August 29, 2013
So tonight I got back from Canada. Which means that tonight officially ends the “oh my goodness, I can’t do this crazy thing called a doctoral degree because everyone will see through my facade and call me a fake” phase of my life and officially begins the “hi, I’m lisa and I’m working on my doctorate” era. One week ago, I met new folks, I made fast friends with them, I presented in an academic setting. The whole week (and especially the presentation) was way way more successful than I could have ever hoped for or imagined. Worthy of an identity shift, you might ask? Yes, indeed.
I want to write about it all because I want to capture this experience in something more concrete than my own leaky memory. This is a massive time in my life and I have a premonition that I’ll look back and my current reality will feel so foreign and so different because I’ll have actualized in ways that I never dreamed possible. And in that actualizing, I’ll forget where I came from and just how it all happened, and minimize the power of grace+transformation.
This writing is really just for me and my own mental catalog but as I’m seeing more and more, my story isn’t just about me and all I’m learning isn’t just for me to ingest. So, it’s my hope that if you’ve stumbled across this through some random search terms or have been following the crazy journey of a self labeled introverted-misfit named Lisa, you’ll be encouraged and dazzled a bit by how the impossible really can happen….and how people can grow into the strong and free creatures who everyone but themselves were able to see. I’m not “arrived” by any means, but I do know in a way that fills my core and radiates to every part of me, that it isn’t just romanticizing to say that I’m different than I was 2 weeks ago…something in me has shifted fundamentally and I will never be the same…and I am not afraid of the change. So here’s the story of the first week of orientation for Athabasca University, Cohort 6.
It all began on Sunday night at the first “official” social meeting. We as a cohort were to meet in a hotel conference room for an evening social. In attendance would also be some key profs and staff from Athabasca. I remember leaving the safe nest of my hotel room and walking down the hallway all alone in my lucky gold dress and thinking that I could turn around…I could go back to my room or out into the Edmonton night and no one would know…no one knew me or would miss me. I could go back to Chicago and tell a quaint story about how it didn’t work out and everyone would hug me and tell me better luck next time and I’d be comfortable in my shell of safety. Or…I could walk into the room like a courageous extrovert with my hand outstretched and my smile engaged and most of all, my heart open to what ever might be next. Needless to say, I did the latter (though not without some serious heart palpitations) and once I stepped over the threshold, I was committed. Going into the week, I thought that the hardest thing would be the presentation on Thursday. Oddly enough, now I think the hardest thing was the walk down to the social on Sunday because that act in and of itself meant that I was committed…it meant that I was “in” and I was known and others also began to trust me with small bits of themselves. Before the social event, I was totally anonymous, without responsibility and without a solid network. After the social, though the ties were slight at most, they were there nonetheless and I was no longer anonymous.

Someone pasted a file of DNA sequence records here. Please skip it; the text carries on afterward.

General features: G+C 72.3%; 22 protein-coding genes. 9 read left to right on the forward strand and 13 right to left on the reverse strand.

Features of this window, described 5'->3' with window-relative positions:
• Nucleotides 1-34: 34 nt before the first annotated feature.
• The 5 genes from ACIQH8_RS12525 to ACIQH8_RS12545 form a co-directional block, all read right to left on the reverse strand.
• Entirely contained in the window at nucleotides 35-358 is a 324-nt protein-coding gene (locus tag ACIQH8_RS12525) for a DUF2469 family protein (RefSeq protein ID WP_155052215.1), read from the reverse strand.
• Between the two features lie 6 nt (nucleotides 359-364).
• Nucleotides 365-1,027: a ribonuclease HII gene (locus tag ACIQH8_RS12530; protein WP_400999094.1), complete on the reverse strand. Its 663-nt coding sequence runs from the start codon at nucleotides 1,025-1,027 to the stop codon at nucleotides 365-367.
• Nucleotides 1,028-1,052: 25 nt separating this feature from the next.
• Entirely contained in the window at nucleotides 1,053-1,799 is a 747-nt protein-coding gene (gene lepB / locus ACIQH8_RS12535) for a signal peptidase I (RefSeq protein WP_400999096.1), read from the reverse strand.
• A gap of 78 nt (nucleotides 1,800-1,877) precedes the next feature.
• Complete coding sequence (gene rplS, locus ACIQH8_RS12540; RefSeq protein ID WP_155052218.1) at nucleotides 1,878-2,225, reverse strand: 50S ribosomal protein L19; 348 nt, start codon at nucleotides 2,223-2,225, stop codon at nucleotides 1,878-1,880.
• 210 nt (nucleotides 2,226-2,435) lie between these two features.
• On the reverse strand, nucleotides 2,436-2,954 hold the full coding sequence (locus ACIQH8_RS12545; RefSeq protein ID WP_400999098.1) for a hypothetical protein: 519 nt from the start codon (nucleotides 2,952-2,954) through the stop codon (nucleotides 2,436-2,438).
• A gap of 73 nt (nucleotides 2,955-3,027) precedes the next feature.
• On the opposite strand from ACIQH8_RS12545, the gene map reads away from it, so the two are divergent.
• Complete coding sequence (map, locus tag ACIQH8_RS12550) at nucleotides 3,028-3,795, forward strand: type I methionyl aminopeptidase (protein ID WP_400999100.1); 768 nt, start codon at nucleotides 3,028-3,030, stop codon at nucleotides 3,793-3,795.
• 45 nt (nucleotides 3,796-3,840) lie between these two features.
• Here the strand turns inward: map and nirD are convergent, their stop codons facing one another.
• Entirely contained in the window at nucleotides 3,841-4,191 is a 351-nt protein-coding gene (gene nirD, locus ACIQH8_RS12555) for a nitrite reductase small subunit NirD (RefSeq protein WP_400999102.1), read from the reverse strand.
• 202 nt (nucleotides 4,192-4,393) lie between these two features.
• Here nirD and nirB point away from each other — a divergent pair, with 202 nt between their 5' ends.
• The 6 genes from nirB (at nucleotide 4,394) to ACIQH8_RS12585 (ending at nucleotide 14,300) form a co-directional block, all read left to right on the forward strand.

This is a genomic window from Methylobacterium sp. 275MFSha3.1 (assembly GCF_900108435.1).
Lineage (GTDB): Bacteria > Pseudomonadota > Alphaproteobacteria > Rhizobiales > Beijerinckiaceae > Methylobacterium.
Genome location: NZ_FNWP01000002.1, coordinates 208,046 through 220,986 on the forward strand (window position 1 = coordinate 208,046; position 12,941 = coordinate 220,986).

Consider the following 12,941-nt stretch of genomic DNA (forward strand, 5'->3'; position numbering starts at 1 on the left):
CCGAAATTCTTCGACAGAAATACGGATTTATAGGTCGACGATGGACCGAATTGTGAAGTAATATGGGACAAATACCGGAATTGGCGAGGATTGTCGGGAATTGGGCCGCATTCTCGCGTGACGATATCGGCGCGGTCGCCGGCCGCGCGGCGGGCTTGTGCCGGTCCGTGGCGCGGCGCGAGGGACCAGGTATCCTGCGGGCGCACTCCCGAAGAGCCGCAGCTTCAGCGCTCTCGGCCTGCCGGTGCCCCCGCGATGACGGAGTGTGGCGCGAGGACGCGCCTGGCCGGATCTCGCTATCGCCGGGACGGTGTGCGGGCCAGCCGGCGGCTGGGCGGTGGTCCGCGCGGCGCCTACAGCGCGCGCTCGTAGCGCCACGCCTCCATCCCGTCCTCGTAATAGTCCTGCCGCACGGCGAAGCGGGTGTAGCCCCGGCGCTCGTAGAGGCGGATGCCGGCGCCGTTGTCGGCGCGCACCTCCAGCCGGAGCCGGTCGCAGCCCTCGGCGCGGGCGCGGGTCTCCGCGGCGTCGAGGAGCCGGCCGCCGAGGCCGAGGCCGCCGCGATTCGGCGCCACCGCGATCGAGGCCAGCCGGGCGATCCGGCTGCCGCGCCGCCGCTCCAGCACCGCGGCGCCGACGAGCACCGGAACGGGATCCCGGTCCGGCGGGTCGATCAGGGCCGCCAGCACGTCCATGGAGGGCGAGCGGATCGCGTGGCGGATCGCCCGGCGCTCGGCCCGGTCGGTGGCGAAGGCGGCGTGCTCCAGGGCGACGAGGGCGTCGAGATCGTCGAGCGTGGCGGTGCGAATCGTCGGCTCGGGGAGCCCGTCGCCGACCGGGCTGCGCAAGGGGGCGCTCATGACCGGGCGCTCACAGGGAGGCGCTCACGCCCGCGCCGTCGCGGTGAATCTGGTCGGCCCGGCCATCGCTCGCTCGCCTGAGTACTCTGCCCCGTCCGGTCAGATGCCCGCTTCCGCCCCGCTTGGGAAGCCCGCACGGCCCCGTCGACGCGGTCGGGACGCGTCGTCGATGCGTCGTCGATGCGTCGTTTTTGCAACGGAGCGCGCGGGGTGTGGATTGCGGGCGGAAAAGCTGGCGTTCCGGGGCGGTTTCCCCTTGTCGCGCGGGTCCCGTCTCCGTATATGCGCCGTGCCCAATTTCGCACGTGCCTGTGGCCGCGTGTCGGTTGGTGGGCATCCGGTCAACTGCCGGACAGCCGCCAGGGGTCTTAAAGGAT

I know I may be making a bigger thing out of one night than it was, but I think in many ways it is the initial jump and risk and opening-like-a-flower before you know the outcome that may be the most courageous and underrated acts in which we engage. And I think it might very well be in these humble moments that our identities change and shift in ways we only comprehend when looking back with a long vantage point.
The night was a blur of handshakes and intros and explanations that yes indeed I had driven in from Chicago. With my parents. And my 6-lb yorkie.
Everyone sat together around tables and awkwardly ate little finger foods and drank wine or water (I instantly regretted not having Canadian money for the cash bar because I can’t remember the last time I did anything this socially risky without a healthy does of fermentation on my side.) I was the trivia leader for our table and my own voice rang out with a surprising amount of authority as I corralled my table mates and marshaled discussion. Who was this new Lisa? I’m still not totally sure, but I can say 100% that I really like her. And then things were wrapping up and I was having an actual conversation about food and travel with a cohort member and it wasn’t scary, rather it was exciting and fun and energizing. As I walked back to the room, I was flushed with excitement and pleasure and pride that I’d done the walk and said yes and opened myself up to not just the experience but the 11 other people I’d committed to for the journey. That night I shifted from isolation to connection as the cohort became a community and the connection was an embrace that melted the thick shell I’d been hiding under.